Thomas Marshburn just checked off one of the last tasks on his orbital to-do list.
The NASA astronaut handed command of the International Space Station (ISS) over to cosmonaut Oleg Artemyev today (May 4), the last day aboard the orbiting lab for Marshburn and the other three members of SpaceX's Crew-3 mission.
"I think the lasting legacy of the space station is very likely to be international cooperation and a place of peace," Marshburn said during a webcast change-of-command ceremony this afternoon.
"Oleg, you're a very strong and experienced cosmonaut," Marshburn told Artemyev. "I know we'll be leaving the space station in good hands with you."
In photos: SpaceX's Crew-3 astronaut launch for NASA
Marshburn then said some words to the cosmonaut in Russian and handed him the ceremonial key to the ISS.
"Thank you for the key, and thank you for the friendship," Artemyev responded in English. "It was an unbelievable time together," he added, stressing the importance of such cooperation and friendship for "family, our children and peace between our countries."
Artemyev and Marshburn then hugged as the other ISS crewmembers applauded.
It was a powerful moment, given all that is happening down here on Earth. Most of Russia's space partnerships have splintered in the aftermath of the country's invasion of Ukraine, and its status as a key ISS partner has come into question.
For example, Dmitry Rogozin, the head of Russia's federal space agency Roscosmos, has repeatedly threatened to withdraw from the ISS program unless sanctions imposed on Russia after the Ukraine invasion are lifted. (It's hard to know how seriously to take such threats, however, given that bluster is perhaps Rogozin's base setting.)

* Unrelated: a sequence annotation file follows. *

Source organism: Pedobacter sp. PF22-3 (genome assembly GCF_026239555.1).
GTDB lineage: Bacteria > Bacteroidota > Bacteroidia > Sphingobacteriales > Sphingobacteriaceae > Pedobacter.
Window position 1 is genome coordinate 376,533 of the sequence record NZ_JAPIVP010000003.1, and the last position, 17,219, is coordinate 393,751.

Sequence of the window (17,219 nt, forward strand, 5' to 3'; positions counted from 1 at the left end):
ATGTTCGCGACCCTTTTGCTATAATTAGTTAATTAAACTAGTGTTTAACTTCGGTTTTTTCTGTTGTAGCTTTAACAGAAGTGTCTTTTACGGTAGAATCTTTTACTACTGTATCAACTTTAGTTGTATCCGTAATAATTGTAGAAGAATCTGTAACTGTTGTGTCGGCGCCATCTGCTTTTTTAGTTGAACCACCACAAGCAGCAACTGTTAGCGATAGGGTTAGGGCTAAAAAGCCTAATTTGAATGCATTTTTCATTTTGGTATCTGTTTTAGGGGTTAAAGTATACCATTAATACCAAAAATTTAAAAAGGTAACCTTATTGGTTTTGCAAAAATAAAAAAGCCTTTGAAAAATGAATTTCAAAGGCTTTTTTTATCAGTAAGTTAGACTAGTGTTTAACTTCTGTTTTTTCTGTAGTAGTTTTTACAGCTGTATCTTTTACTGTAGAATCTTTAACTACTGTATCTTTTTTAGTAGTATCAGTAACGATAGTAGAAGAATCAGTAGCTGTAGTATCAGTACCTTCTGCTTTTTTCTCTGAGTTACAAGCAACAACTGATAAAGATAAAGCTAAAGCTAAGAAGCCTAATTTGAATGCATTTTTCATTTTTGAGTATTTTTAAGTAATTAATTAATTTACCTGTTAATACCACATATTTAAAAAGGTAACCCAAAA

The Crew-3 mission consists of Marshburn, fellow NASA astronauts Kayla Barron and Raja Chari, and the European Space Agency's Matthias Maurer. The quartet arrived at the ISS in November aboard a SpaceX Dragon capsule named Endurance, and their time in orbit is nearly up.
Endurance is scheduled to depart the ISS Thursday morning at 1:05 a.m. EDT (0505 GMT) and splash down off the Florida coast about 24 hours later, at 12:43 a.m. EDT (0443 GMT) on Friday (May 6). You can watch all of this action live here at Space.com, courtesy of NASA.
The coverage will start tonight at 11 p.m. EDT (0300 GMT on May 5), with the closing of the hatches between Endurance and the ISS expected to occur about 20 minutes later. Coverage will resume at 12:45 a.m. EDT (0445 GMT) on Thursday, 20 minutes before the scheduled undocking.
Mike Wall is the author of "Out There (opens in new tab)" (Grand Central Publishing, 2018; illustrated by Karl Tate), a book about the search for alien life. Follow him on Twitter @michaeldwall (opens in new tab). Follow us on Twitter @Spacedotcom (opens in new tab) or on Facebook (opens in new tab).